FAIRHOPE — Ann Bedsole says her daddy often said, if something needs to be done, get up and go do it. That's why at age 48, after raising three children she became the first Republican woman to …
FAIRHOPE — Ann Bedsole says her daddy often said, if something needs to be done, get up and go do it. That's why at age 48, after raising three children she became the first Republican woman to serve in the Alabama House of Representatives.
Now, at age 93, Bedsole looked back at her times not just in politics but as a child growing up in Alabama and put her memories on paper in "Leave Your Footprint."
Bedsole said she wrote the memoir mainly as a record for her children after spending three months in isolation on the family's Monroe County farm during the spread of Covid-19.
"I felt like I should have told my children a lot more about my childhood. So I just started writing to keep from going crazy, really," she said with a chuckle.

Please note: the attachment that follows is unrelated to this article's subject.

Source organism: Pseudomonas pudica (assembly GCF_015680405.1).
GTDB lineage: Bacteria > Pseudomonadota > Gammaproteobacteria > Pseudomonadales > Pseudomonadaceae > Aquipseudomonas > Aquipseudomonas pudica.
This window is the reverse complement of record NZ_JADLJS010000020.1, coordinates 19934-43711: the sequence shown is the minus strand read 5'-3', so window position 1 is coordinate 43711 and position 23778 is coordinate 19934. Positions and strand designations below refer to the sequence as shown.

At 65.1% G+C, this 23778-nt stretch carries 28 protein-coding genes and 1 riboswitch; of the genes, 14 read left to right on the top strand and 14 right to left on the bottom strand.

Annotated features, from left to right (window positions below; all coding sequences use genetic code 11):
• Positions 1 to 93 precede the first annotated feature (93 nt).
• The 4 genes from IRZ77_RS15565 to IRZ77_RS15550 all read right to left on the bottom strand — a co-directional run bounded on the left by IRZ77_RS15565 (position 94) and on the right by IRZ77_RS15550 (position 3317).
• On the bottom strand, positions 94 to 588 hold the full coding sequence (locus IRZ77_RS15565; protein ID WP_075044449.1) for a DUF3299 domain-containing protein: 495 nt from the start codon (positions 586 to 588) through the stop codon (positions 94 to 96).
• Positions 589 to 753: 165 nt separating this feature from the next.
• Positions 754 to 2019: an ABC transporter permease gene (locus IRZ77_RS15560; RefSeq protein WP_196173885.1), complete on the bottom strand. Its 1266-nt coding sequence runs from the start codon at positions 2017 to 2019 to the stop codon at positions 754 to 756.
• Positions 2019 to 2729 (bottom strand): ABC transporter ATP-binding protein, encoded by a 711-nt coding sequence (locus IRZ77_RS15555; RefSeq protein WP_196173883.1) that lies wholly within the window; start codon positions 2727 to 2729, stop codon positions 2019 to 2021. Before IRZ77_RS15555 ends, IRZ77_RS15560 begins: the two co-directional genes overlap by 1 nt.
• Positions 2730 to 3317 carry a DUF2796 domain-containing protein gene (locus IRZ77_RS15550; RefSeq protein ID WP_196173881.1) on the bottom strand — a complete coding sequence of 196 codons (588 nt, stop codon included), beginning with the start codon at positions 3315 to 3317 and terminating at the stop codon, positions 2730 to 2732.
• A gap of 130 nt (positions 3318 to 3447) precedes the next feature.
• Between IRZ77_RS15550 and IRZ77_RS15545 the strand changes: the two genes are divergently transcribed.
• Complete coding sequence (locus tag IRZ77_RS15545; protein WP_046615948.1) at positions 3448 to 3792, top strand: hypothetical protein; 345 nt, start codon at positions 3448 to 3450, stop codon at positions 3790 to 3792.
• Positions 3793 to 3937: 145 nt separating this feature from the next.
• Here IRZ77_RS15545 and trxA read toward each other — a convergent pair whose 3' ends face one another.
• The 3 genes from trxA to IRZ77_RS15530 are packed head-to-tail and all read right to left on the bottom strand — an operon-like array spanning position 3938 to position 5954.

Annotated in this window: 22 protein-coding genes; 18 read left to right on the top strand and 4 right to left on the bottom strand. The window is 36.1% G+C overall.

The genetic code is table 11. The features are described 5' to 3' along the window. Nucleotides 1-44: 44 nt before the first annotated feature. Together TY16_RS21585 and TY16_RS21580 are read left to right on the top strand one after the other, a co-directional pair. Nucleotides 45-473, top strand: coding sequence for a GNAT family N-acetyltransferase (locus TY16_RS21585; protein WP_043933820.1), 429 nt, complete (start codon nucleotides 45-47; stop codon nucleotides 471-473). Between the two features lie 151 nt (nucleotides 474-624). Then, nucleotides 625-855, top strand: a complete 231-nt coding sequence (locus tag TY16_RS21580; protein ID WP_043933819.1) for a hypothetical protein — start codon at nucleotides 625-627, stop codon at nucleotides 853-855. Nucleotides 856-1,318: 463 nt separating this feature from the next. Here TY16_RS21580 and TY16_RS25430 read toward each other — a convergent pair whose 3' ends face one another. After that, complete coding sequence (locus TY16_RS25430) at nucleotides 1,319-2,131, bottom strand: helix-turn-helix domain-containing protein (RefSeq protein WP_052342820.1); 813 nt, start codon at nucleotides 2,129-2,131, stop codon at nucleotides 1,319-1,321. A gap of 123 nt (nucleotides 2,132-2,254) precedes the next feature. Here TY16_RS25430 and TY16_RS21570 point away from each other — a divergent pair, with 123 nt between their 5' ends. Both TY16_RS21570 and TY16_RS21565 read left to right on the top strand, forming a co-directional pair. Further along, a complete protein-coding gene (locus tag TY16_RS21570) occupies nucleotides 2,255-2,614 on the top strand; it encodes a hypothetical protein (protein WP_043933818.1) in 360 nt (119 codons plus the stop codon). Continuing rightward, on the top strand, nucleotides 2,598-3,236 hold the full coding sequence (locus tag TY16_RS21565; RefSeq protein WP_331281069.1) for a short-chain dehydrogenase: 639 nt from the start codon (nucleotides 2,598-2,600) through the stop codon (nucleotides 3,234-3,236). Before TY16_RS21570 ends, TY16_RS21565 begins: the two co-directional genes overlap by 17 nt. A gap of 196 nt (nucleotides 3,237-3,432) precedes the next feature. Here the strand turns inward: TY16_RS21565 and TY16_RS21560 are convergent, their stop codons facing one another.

Bedsole said she vividly remembers life in the 1930s. The world was so different in so many ways. It was important, she said, for her children to know those differences.
"I felt like my children needed to know where they came from," she said.
The book does touch on her time in the Alabama Legislature and her taking on the "Old Boys" in Montgomery, the term she used for the legislators she found there in the 1970s. Bedsole added that she wished more women would enter politics in Alabama, and, she said, they should start earlier and "be proud of all Alabama has to offer."
Since then, Bedsole's non-profit work has led to the creation and growth of important institutions, including the Alabama School of Math and Science and the Sybil Smith Village. She was named First Lady of Mobile in 1972, Mobilian of the Year in 1993, and Philanthropist of the Year in 1998.
In 2002, she was inducted into the Alabama Academy of Honor, which recognizes living persons for their achievements and contributions to the state.
Bedsole will speak in Fairhope on Thursday, Feb. 9.